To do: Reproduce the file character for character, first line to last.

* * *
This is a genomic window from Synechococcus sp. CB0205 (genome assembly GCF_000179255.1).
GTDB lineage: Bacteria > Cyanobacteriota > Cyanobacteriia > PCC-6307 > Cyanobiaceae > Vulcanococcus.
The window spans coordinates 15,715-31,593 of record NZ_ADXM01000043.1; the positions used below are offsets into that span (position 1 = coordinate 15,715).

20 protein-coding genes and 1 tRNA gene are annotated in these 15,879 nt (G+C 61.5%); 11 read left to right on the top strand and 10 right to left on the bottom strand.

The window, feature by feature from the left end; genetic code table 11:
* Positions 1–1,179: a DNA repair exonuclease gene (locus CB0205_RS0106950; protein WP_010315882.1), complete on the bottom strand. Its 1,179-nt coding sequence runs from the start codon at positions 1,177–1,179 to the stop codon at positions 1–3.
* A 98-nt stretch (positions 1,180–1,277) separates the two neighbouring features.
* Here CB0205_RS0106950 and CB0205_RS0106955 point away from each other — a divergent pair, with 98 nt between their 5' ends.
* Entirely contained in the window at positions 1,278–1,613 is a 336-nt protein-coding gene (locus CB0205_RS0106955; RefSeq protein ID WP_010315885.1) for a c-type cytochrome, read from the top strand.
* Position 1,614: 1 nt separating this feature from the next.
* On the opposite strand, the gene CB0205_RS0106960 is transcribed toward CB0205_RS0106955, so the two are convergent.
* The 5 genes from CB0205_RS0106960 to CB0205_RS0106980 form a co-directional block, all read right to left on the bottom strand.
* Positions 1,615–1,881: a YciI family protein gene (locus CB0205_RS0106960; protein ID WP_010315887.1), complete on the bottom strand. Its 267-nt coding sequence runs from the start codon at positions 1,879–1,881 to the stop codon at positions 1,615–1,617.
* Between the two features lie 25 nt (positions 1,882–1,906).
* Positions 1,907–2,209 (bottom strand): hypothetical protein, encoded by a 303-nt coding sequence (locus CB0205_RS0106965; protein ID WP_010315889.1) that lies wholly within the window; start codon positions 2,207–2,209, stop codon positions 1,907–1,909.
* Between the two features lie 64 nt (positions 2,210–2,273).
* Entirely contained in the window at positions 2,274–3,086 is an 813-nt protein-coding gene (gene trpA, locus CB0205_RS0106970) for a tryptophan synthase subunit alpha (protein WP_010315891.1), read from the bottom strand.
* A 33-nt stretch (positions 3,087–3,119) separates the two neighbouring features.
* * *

This is a genomic window from Synechococcus sp. CB0205 (genome assembly GCF_000179255.1).
GTDB lineage: Bacteria > Cyanobacteriota > Cyanobacteriia > PCC-6307 > Cyanobiaceae > Vulcanococcus.
The window spans coordinates 15,715-31,593 of record NZ_ADXM01000043.1; the positions used below are offsets into that span (position 1 = coordinate 15,715).

20 protein-coding genes and 1 tRNA gene are annotated in these 15,879 nt (G+C 61.5%); 11 read left to right on the top strand and 10 right to left on the bottom strand.

The window, feature by feature from the left end; genetic code table 11:
* Positions 1–1,179: a DNA repair exonuclease gene (locus CB0205_RS0106950; protein WP_010315882.1), complete on the bottom strand. Its 1,179-nt coding sequence runs from the start codon at positions 1,177–1,179 to the stop codon at positions 1–3.
* A 98-nt stretch (positions 1,180–1,277) separates the two neighbouring features.
* Here CB0205_RS0106950 and CB0205_RS0106955 point away from each other — a divergent pair, with 98 nt between their 5' ends.
* Entirely contained in the window at positions 1,278–1,613 is a 336-nt protein-coding gene (locus CB0205_RS0106955; RefSeq protein ID WP_010315885.1) for a c-type cytochrome, read from the top strand.
* Position 1,614: 1 nt separating this feature from the next.
* On the opposite strand, the gene CB0205_RS0106960 is transcribed toward CB0205_RS0106955, so the two are convergent.
* The 5 genes from CB0205_RS0106960 to CB0205_RS0106980 form a co-directional block, all read right to left on the bottom strand.
* Positions 1,615–1,881: a YciI family protein gene (locus CB0205_RS0106960; protein ID WP_010315887.1), complete on the bottom strand. Its 267-nt coding sequence runs from the start codon at positions 1,879–1,881 to the stop codon at positions 1,615–1,617.
* Between the two features lie 25 nt (positions 1,882–1,906).
* Positions 1,907–2,209 (bottom strand): hypothetical protein, encoded by a 303-nt coding sequence (locus CB0205_RS0106965; protein ID WP_010315889.1) that lies wholly within the window; start codon positions 2,207–2,209, stop codon positions 1,907–1,909.
* Between the two features lie 64 nt (positions 2,210–2,273).
* Entirely contained in the window at positions 2,274–3,086 is an 813-nt protein-coding gene (gene trpA, locus CB0205_RS0106970) for a tryptophan synthase subunit alpha (protein WP_010315891.1), read from the bottom strand.
* A 33-nt stretch (positions 3,087–3,119) separates the two neighbouring features.